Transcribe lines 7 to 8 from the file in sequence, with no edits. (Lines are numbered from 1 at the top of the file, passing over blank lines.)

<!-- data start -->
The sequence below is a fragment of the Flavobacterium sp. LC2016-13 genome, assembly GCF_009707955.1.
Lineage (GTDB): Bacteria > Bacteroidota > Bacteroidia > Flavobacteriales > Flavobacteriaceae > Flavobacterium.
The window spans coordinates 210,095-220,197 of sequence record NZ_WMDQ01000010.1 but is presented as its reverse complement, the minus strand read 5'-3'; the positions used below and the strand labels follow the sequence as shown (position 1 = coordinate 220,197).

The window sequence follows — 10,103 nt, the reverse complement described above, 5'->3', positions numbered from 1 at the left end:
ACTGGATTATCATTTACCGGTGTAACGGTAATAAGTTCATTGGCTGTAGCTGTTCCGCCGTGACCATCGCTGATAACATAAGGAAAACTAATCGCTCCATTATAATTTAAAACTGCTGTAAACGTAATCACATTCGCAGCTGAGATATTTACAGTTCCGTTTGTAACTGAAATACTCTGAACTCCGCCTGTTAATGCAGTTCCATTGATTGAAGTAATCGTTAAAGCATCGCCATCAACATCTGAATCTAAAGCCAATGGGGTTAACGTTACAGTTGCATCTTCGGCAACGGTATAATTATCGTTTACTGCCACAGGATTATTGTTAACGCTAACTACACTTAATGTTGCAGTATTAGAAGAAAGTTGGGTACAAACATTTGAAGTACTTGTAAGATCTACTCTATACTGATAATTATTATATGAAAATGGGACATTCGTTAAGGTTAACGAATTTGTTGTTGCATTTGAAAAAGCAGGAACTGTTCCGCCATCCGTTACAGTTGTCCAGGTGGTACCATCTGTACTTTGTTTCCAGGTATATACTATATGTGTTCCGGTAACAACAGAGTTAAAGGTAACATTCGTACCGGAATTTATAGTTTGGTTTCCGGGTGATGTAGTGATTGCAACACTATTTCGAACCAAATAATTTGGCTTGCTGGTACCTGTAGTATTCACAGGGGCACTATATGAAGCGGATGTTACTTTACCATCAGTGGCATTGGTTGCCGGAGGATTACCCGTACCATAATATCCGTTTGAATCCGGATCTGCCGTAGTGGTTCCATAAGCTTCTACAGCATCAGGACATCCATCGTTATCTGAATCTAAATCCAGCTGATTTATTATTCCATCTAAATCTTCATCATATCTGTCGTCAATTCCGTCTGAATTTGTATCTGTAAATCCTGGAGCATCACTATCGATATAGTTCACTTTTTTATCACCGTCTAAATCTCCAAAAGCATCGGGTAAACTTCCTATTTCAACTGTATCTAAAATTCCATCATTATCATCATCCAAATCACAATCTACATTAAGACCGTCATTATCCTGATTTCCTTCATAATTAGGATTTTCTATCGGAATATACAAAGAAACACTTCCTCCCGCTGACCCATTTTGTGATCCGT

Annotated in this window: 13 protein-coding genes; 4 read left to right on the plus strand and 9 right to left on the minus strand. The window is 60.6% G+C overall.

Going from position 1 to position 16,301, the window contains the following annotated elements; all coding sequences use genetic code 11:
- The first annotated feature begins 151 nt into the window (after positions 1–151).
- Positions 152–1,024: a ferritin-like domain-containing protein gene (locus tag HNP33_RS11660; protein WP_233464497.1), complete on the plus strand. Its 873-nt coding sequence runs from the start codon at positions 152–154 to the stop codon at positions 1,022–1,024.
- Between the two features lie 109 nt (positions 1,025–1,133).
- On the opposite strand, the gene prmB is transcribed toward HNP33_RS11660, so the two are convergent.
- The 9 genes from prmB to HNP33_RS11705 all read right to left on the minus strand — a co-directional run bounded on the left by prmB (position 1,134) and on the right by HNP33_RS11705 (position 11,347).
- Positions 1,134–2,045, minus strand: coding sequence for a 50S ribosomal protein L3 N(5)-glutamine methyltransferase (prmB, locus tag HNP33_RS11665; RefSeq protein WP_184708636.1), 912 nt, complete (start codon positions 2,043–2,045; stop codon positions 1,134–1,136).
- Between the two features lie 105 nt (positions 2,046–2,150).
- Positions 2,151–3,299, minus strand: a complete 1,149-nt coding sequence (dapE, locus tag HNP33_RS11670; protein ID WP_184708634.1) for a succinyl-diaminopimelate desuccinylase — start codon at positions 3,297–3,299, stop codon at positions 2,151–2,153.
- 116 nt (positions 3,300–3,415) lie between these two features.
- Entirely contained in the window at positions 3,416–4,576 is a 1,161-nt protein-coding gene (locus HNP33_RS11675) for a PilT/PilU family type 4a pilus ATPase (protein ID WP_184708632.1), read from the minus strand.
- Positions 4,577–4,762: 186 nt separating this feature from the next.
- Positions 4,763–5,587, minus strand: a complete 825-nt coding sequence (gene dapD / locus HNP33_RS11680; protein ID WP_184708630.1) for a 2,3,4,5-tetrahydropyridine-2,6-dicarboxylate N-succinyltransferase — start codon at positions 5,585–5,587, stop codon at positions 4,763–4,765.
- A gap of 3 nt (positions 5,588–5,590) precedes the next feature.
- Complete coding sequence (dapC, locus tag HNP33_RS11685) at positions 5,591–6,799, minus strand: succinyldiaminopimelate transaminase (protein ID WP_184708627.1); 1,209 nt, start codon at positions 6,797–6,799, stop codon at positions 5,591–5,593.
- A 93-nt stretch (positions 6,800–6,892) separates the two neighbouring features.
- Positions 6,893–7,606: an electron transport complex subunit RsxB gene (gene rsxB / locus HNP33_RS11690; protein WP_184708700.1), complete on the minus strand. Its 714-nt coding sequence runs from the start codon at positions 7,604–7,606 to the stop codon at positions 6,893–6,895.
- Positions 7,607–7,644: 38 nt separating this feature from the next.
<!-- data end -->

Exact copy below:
Going from position 1 to position 16,301, the window contains the following annotated elements; all coding sequences use genetic code 11:
- The first annotated feature begins 151 nt into the window (after positions 1–151).